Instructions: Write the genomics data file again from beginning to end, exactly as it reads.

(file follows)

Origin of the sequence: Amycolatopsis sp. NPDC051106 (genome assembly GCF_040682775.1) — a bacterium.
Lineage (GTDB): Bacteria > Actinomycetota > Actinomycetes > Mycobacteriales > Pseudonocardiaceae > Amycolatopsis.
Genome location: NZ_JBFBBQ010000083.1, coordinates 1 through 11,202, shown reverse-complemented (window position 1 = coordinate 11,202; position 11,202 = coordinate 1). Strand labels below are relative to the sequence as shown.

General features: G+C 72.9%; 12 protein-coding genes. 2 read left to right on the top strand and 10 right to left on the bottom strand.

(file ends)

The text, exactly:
Origin of the sequence: Amycolatopsis sp. NPDC051106 (genome assembly GCF_040682775.1) — a bacterium.
Lineage (GTDB): Bacteria > Actinomycetota > Actinomycetes > Mycobacteriales > Pseudonocardiaceae > Amycolatopsis.
Genome location: NZ_JBFBBQ010000083.1, coordinates 1 through 11,202, shown reverse-complemented (window position 1 = coordinate 11,202; position 11,202 = coordinate 1). Strand labels below are relative to the sequence as shown.

General features: G+C 72.9%; 12 protein-coding genes. 2 read left to right on the top strand and 10 right to left on the bottom strand.